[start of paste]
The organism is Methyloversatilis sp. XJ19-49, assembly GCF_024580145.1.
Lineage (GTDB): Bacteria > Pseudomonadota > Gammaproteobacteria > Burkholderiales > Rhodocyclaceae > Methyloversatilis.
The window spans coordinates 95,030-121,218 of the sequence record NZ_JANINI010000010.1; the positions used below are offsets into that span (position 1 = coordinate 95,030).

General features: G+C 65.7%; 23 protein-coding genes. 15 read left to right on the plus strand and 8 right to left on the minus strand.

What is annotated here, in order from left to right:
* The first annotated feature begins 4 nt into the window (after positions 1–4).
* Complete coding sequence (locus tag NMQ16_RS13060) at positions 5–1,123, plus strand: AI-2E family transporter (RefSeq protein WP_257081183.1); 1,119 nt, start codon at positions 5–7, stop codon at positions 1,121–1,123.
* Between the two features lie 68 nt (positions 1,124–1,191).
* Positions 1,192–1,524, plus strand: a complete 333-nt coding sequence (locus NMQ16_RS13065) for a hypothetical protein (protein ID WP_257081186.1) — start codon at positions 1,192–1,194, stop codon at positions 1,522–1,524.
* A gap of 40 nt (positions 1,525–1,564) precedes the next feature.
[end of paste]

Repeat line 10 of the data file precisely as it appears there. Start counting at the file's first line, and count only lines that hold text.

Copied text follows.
* A gap of 40 nt (positions 1,525–1,564) precedes the next feature.